Marks from an Anxious Corrector: Fernando de Herrera
In 1580, the Sevillian poet Fernando de Herrera published his annotated edition of the poetry of Garcilaso de la Vega: Las obras de Garcilaso de la Vega con anotaciones de Fernando de Herrera (Sevilla: Alonso de la Barrera, 1580). Theoretically, Herrera had “full control” over the printing of this work. For instance, he arranged the casting of special types to reflect his orthographic idiosyncrasies, such as vowels with dieresis and the letters "j" and "i" without tilde; and it is very likely that he was the main corrector. Indeed, Herrera’s must have been anxious about any embarrassing misprints that would spoil his ambitious project to restore the text of Garcilaso as a vehicle of a new poetics in the vernacular. Regrettably, during and after printing, Herrera and others working in the printing shop detected numerous errors, obliging them not only to insert two successive errata lists, but also to make stop-press and hand-made corrections.
One of the most remarkable bibliographical features of this edition is the existence of three different states of the preliminary gathering, which, in Spanish books of the time, contained the legal apparatus that authorized the publication: approval, license, and privilege. In Herrera’s edition, the first state of the preliminary gathering consisted of a single quarto sheet containing the title page, the license (issued by Juan Gallo de Andrada on September 5 1579), the approval by Alonso de Ercilla, and a dedication to the Marquis of Ayamonte, D. Antonio de Guzmán.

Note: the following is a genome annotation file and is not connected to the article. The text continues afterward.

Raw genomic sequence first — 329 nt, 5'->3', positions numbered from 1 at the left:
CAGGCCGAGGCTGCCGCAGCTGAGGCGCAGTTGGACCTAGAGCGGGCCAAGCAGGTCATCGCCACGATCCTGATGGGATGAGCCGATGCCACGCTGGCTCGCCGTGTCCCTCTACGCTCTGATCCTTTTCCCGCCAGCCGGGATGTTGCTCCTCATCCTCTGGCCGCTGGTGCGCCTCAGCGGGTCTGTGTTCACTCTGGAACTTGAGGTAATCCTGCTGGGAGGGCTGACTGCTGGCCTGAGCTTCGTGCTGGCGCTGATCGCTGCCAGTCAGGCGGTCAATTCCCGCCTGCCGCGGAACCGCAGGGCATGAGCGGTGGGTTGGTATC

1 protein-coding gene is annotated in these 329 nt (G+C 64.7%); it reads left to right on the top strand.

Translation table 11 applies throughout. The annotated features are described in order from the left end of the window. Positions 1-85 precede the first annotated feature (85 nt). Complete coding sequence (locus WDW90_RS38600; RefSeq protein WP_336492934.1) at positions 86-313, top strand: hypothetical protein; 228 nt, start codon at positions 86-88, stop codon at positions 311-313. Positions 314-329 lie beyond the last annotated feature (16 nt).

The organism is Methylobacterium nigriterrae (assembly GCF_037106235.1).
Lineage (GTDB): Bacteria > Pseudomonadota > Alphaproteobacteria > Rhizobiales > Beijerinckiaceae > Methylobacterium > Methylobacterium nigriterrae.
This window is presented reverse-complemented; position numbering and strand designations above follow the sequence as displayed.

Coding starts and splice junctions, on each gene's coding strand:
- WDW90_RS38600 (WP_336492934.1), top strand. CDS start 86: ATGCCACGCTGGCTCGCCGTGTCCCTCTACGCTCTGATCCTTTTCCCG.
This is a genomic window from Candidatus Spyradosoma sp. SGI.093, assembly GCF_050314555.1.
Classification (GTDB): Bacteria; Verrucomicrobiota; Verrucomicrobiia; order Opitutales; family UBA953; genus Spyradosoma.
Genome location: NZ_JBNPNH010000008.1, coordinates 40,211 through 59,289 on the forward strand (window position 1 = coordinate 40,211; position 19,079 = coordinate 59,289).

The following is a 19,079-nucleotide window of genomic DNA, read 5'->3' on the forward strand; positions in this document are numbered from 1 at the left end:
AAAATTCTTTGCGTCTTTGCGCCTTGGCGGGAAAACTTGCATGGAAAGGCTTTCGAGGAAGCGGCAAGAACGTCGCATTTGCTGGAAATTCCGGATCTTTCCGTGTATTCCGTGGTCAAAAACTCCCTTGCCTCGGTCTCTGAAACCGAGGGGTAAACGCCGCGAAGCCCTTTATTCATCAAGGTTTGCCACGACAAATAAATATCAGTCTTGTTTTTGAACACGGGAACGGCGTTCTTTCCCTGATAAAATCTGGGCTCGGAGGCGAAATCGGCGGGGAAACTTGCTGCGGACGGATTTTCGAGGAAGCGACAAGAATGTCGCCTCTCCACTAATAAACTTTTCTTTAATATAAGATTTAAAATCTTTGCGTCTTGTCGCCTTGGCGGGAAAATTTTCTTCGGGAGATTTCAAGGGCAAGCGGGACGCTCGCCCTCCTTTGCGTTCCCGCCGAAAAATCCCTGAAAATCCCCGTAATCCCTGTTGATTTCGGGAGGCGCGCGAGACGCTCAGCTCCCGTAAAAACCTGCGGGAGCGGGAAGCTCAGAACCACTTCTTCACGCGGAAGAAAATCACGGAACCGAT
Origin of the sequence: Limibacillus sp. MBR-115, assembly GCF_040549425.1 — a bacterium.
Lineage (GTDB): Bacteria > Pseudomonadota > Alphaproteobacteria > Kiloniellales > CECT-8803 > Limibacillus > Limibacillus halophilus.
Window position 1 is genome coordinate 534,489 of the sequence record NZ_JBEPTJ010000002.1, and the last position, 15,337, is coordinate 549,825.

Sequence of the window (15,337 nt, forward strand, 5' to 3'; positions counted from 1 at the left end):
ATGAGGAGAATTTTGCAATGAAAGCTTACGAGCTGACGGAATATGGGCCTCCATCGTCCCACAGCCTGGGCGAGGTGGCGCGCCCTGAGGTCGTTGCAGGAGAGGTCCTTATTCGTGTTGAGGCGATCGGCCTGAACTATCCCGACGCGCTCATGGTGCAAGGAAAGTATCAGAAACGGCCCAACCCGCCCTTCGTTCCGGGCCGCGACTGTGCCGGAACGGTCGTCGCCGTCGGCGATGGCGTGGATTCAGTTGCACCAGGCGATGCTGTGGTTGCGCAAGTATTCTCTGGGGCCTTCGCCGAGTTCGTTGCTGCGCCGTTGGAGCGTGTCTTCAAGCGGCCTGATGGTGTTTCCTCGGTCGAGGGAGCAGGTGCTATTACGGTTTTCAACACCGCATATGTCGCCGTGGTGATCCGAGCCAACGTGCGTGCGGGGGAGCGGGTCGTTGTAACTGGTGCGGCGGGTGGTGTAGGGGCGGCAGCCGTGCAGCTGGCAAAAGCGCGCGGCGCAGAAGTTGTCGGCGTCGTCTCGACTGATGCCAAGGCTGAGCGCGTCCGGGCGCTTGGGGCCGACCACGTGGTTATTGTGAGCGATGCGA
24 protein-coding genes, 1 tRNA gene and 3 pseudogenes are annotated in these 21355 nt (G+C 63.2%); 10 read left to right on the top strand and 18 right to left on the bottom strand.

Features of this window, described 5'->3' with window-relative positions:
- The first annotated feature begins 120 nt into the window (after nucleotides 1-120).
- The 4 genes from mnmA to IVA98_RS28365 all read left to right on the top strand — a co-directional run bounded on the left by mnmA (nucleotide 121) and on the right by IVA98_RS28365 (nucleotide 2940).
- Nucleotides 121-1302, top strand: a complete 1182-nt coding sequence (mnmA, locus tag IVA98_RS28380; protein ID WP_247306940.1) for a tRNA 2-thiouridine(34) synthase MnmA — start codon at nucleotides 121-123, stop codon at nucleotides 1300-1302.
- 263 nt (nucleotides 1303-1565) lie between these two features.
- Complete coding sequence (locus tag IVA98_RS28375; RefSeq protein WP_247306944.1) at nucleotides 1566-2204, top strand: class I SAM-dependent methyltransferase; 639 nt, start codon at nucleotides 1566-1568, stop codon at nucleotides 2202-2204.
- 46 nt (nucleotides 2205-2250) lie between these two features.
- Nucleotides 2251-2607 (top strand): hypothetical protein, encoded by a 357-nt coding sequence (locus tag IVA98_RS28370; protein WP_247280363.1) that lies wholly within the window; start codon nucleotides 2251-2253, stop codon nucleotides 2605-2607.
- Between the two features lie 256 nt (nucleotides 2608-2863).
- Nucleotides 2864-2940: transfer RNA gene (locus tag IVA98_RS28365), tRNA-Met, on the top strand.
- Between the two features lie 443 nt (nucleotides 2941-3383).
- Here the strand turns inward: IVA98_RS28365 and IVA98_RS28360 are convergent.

But shortly after the death of D. Antonio de Guzmán on the 20th of April of 1580, there was an important addition to the preliminary gathering when printing was almost completed: a half quarto sheet containing a new dedication, now addressed to D. Francisco, the son of the deceased Marquis, and an list of eleven errata. Incredibly, the process of revision continued after printing was completed because an entirely new preliminary was issued: a quarto sheet was reset with regular font as opposed to the one originally commissioned by Herrera. It consisted of the title page and five pages comprising 149 errata.
Some of the errata of the first list record stop-press corrections, which, by its own definition, did not affect those sheets that were still being printed while the advanced sheets were checked for errors. After printing had ended, Herrera continued the frantic work of emendation, probably with the aid of others. These corrections appear in the same hand-writing and ink in multiple extant copies, including the one held at the Special Collections Research Center. For instance, as shown in the next four images, the repeated "que la" is crossed out (pag.47); "resplandescan" should be read instead of "resplandecian“ (pag.171); "al” was added in the phrase “i no al paxaro” (pag.359); and, finally, an extra “n” was crossed out and a missing line has been printed at the very end, including the addition of the correct catchword: "lo que" (pag. 376).
Searching for Printers' Errors
A Question of Provenance: Marks from Isaac Newton's Library